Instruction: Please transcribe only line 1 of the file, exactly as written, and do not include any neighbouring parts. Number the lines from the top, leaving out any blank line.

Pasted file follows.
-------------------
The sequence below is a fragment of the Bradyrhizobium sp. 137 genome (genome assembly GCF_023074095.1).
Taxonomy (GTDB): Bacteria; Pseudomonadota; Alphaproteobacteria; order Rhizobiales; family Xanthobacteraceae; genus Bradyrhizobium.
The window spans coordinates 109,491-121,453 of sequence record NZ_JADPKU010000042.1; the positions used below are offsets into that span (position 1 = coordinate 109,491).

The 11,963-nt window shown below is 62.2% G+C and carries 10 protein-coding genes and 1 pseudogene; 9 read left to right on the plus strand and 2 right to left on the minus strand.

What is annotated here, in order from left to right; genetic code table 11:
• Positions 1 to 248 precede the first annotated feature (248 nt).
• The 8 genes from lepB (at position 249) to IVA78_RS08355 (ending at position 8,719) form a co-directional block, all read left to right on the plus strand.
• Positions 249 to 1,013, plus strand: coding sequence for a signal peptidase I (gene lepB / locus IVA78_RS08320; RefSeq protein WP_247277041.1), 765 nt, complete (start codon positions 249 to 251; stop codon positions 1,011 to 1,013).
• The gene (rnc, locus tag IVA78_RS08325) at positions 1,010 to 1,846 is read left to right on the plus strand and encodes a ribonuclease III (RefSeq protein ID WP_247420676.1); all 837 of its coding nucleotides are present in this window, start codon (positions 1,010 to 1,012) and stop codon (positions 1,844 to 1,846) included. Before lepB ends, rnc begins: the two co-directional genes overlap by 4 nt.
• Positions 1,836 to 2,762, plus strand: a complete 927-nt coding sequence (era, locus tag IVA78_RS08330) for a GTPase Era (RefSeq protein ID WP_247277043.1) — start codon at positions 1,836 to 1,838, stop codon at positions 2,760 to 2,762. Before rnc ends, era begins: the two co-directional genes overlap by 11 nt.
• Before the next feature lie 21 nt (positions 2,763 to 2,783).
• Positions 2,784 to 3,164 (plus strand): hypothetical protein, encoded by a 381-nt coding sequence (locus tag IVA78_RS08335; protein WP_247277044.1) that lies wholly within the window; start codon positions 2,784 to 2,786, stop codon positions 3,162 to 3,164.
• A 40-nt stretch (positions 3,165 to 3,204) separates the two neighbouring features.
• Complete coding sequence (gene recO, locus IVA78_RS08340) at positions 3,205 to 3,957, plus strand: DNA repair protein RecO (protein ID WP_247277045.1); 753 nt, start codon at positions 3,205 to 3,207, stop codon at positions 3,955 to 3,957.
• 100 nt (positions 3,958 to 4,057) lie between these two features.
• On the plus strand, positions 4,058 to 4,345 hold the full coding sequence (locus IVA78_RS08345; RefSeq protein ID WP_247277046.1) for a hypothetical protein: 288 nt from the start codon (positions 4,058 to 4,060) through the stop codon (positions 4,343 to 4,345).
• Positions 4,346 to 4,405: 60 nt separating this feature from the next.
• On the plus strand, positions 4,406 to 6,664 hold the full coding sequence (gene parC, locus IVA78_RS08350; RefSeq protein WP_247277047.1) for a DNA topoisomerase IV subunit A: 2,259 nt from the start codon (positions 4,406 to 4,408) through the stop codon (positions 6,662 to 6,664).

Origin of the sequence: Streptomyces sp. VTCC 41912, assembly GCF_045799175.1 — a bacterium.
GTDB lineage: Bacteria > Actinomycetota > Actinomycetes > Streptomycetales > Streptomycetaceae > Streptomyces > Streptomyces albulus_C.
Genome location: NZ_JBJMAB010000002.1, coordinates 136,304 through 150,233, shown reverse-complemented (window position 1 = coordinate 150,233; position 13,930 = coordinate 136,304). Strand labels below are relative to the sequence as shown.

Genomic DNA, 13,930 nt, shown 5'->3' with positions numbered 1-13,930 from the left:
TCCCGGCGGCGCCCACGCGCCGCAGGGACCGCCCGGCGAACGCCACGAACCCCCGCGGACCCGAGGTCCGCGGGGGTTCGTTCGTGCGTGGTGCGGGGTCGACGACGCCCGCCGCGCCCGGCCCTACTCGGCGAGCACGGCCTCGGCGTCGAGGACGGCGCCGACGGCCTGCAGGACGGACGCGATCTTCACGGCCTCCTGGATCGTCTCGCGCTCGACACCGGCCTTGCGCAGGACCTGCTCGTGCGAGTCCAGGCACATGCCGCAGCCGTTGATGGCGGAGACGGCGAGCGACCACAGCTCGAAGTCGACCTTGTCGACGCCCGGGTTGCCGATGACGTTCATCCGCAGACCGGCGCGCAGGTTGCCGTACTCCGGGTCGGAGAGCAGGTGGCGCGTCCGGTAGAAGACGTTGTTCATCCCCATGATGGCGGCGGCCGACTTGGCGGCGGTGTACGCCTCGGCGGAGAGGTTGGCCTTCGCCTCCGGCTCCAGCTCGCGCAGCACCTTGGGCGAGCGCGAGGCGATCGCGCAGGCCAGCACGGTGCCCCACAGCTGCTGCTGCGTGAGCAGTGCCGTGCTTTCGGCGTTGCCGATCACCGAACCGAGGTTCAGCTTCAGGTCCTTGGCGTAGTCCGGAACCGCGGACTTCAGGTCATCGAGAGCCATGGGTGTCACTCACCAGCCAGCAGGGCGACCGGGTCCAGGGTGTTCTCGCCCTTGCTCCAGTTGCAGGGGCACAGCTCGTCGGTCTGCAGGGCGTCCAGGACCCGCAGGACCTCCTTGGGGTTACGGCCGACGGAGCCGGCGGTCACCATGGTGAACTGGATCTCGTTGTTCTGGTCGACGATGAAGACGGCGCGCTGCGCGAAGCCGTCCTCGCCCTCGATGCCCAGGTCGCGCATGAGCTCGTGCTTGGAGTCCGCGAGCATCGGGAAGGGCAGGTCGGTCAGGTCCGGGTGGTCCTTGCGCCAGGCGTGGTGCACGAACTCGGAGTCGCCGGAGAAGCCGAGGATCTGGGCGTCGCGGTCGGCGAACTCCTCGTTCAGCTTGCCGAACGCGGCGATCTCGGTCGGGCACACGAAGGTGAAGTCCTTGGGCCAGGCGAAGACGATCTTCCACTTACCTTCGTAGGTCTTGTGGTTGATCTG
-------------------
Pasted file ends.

The sequence below is a fragment of the Bradyrhizobium sp. 137 genome (genome assembly GCF_023074095.1).